Holy Spirits

A restored Over-the-Rhine church brings people together with craft cocktails and catered events

click to enlarge The Transept in the remodeled St. John Unitarian Church features a public bar — the Vestry — and private event space.
The Transept in the remodeled St. John Unitarian Church features a public bar — the Vestry — and private event space.

T

he Elm Street corridor in Over-the-Rhine is in the midst of a makeover. Music Hall and Memorial Hall are under renovation, and an adjacent 149-year-old church just had new life breathed into it. The Transept, on the corner of 12th and Elm streets, was built in 1867 and was once the home of St. John Unitarian Church, the first German-American congregation in Cincinnati. The church had been empty since 1993 until Michael Forgus of Funky’s Catering came along and bought the building from 3CDC in August 2013.

“I’m not sure if it would’ve made it through another winter if we hadn’t come in,” Forgus says. “It was in pretty rough shape.”

Initially, Forgus was asked to open a restaurant in the church, but because he already had a successful catering business, he opted to continue to pursue that route. After a 10-month, painstaking $4.7 million transformation, The Transept opened in October of last year as a multi-room event center for weddings, meetings and nonprofit banquets. Architect Ron Novak of the Drawing Dept restored all of the stained glass panels and approached the design with respect to the history of the place while simultaneously making it feel urban contemporary. Everything in the venue is majestic, including the women’s bathroom, which features its own chandelier. In January, the in-house bar, called Vestry, opened — the only component of the 13,000-square-foot space that is open to the public. Forgus says he and his partners went back and forth about whether to even have a public space.

“We felt like if we’re going to be a place where people come and gather, we should have a place where the public can come every day if they want to,” he says. “A lot of times, when it’s a nice day, there will be people knocking on windows, ‘Can we come in?’ ”

In reference to the name, a vestry is a religious term for where a priest or clergy member changes into vestments (liturgical garments), and it’s also a place where parishioners gather — a place to meet and prepare. Vestry is only a small shard of The Transept, but with its leather banquettes, wingback chairs, large windows that look out on Washington Park, vivid square-paneled artwork and brown and black barstools, it manages to feel intimate inside the capacious setting.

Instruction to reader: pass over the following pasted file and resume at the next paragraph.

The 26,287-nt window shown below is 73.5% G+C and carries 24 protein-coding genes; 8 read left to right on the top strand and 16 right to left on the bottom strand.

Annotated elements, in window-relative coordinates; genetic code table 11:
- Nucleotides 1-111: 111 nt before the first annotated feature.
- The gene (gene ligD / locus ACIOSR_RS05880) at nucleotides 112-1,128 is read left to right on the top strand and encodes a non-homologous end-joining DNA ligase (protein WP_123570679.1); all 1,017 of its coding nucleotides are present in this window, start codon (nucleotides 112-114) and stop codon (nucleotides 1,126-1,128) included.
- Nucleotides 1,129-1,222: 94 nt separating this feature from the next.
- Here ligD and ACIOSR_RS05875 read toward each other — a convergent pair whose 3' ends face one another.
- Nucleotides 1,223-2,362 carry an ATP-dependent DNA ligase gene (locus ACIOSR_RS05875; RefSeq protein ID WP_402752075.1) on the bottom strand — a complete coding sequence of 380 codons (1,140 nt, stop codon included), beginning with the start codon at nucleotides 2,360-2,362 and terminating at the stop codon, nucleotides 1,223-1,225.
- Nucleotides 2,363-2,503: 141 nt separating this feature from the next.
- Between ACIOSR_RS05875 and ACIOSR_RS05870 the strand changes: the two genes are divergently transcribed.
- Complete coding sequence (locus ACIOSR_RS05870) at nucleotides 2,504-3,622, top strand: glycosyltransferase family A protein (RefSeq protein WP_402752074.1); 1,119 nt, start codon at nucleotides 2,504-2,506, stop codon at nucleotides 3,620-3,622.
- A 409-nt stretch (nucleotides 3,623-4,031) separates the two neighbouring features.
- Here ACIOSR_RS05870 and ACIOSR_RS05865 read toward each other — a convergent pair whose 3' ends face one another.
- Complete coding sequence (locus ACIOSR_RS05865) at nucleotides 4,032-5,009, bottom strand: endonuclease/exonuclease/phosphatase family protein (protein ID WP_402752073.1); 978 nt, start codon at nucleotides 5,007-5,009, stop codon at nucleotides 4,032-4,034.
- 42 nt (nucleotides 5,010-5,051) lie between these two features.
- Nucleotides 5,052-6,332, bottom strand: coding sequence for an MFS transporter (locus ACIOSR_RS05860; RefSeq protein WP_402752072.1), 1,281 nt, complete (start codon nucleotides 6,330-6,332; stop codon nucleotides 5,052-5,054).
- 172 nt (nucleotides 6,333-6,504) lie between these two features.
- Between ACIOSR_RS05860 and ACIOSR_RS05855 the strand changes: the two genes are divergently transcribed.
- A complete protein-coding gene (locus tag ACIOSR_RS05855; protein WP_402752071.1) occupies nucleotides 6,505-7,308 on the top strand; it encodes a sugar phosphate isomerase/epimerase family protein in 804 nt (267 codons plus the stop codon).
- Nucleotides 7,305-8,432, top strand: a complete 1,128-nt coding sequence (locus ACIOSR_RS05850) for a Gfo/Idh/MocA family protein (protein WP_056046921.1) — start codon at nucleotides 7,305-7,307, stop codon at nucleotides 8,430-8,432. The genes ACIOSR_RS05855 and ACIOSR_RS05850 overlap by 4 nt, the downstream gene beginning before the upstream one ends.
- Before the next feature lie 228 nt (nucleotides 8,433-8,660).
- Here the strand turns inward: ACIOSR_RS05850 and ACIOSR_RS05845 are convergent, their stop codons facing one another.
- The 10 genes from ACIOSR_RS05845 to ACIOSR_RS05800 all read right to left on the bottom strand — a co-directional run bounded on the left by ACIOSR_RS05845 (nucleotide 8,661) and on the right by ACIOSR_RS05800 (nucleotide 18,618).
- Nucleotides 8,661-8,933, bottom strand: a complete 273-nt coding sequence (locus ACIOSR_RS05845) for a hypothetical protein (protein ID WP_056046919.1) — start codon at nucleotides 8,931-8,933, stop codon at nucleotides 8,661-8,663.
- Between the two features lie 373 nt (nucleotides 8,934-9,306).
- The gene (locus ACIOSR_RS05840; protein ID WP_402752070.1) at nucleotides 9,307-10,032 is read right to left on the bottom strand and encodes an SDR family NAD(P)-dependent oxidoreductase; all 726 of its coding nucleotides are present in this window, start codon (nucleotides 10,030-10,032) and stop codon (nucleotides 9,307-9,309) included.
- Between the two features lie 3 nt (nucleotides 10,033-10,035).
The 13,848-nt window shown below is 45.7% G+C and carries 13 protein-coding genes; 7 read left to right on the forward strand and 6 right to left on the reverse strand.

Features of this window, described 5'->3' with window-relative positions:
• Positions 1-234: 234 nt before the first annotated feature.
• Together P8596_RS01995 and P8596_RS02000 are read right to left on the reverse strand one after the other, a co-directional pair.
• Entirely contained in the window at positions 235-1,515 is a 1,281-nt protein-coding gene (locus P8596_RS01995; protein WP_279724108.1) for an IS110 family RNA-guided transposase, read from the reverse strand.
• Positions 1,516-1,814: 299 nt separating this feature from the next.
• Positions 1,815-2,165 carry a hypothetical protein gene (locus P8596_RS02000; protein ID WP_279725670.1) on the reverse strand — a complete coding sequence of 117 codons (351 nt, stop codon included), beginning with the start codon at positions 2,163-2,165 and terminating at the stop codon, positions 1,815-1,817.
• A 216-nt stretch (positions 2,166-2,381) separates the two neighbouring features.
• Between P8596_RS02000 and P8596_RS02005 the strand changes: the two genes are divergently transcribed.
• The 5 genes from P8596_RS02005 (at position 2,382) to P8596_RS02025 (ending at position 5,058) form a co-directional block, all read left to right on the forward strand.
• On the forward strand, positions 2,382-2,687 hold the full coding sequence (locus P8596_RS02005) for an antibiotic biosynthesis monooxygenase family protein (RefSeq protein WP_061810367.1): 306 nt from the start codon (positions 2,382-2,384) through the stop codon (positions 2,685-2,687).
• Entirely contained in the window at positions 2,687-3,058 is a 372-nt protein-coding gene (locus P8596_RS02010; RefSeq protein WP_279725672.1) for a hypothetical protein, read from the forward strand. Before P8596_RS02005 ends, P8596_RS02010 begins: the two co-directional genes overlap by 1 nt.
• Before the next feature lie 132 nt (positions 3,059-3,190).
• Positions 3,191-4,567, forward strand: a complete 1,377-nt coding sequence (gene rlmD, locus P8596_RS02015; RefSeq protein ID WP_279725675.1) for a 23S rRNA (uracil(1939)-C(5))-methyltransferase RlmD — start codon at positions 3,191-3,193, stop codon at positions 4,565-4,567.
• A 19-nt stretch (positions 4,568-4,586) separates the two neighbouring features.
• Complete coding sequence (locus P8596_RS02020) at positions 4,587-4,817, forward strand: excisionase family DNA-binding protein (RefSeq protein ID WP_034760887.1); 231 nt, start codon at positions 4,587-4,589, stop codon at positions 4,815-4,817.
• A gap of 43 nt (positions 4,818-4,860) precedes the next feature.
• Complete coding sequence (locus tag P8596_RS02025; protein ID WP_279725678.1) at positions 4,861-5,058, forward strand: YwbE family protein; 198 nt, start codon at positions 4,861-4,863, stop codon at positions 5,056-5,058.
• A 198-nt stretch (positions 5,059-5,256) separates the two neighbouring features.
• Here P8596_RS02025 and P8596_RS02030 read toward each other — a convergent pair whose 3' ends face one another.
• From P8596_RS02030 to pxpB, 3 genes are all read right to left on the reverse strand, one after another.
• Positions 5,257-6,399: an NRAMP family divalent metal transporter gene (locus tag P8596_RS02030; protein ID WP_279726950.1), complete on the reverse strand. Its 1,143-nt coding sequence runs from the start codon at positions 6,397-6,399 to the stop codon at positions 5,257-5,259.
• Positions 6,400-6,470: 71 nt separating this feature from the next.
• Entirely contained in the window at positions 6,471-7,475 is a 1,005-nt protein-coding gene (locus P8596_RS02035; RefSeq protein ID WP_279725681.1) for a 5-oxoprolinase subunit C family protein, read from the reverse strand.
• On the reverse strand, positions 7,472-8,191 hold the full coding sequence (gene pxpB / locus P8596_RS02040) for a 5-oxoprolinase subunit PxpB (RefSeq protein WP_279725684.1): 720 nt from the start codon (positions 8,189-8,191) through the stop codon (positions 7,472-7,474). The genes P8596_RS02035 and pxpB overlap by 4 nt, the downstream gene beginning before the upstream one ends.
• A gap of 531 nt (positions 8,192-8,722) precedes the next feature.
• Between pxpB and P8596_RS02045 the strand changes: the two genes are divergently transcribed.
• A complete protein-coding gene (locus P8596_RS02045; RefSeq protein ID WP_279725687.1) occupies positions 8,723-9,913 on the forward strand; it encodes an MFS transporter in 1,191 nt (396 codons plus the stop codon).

The bar is open Monday through Saturday and offers 11 beers on tap — mostly local and regional — and five signature cocktails curated by bar manager Amber Hawkins of 4EG. “La Vie en Rose” is made with rosemary ginger, simple syrup, pomegranate juice, triple sec and Prosecco and garnished with pomegranate seeds; and the “Juniper Elixir” is crafted with bourbon, gin, cranberry simple syrup and lemon juice and garnished with sugar cranberries and lemon zest. They also offer glasses of wine and daily happy hour from 4-8 p.m.

Funky’s Catering is the exclusive caterer of The Transept, and they prepare the dishes for all events that take place inside the church (they also cater events at Rhinegeist, Pinecroft at Crosley Estate and many other sites around town). The Transept also hosts monthly wine dinners, held in the basement’s The Agreement room. February’s wine dinner will include food inspired by Italy, paired with wines from the region; March will feature pinot noir; and April will focus on pairings with bourbon and beer.

Taking a page from House of Blues, they’re starting a new brunch tradition — the last Sunday of every month they’ll host a Gospel brunch, with a buffet and live Gospel performers; the first one will be held Feb. 28, with two seatings and flat-rate pricing ($40 adults; $20 ages 2-10).

Forgus wasn’t always in the catering business. He grew up in Chicago, got rejected from medical school and toured in a Frank Zappa-themed band called Uncle Meat, named after Zappa’s group The Mothers of Invention’s 1969 double album. The nickname Funky came from those days.

“That’s from my misspent youth,” he says.

Forgus quit that lifestyle when he started bartending at Don’s Fishmarket & Tavern in the Chicago suburb of Skokie, and that’s when he realized he liked the hospitality industry. On a recommendation from his friend, Forgus moved to Cincinnati and opened a few restaurants: Funky’s Café, Funky’s Blackstone Grille and Funky’s Border Cantina. A few years later he found himself with yet another calling.

“Early in my life, I was a bit on the wild side,” he says. “And then in 1990, 1991 — my wife is a Born Again — I just decided to start going to Bible study with her. And the next thing I knew, I was sold on the personal relationship with Jesus Christ.”

He became a pastor at Newtown’s Horizon Community Church but realized he worked even more hours as a pastor than in the restaurant business.

In 2004, he started catering, which he describes as “controlled chaos.” “Catering is all about being properly prepared,” he says. “If you’re properly prepared, catering goes well.”

There have been multiple catered events at The Transept so far — they love doing ethnic weddings — but Vestry hasn’t been quite as busy. They expect things to perk up once Washington Park activities resume in the spring.

“We want to be the gathering place of Over-the-Rhine,” Forgus says.

Vestry at The Transept

GO: 1205 Elm St., Over-the-Rhine
CALL: 513-667-5822
INTERNET: thetransept.com
HOURS: 4 p.m.-2 a.m. Monday-Saturday.
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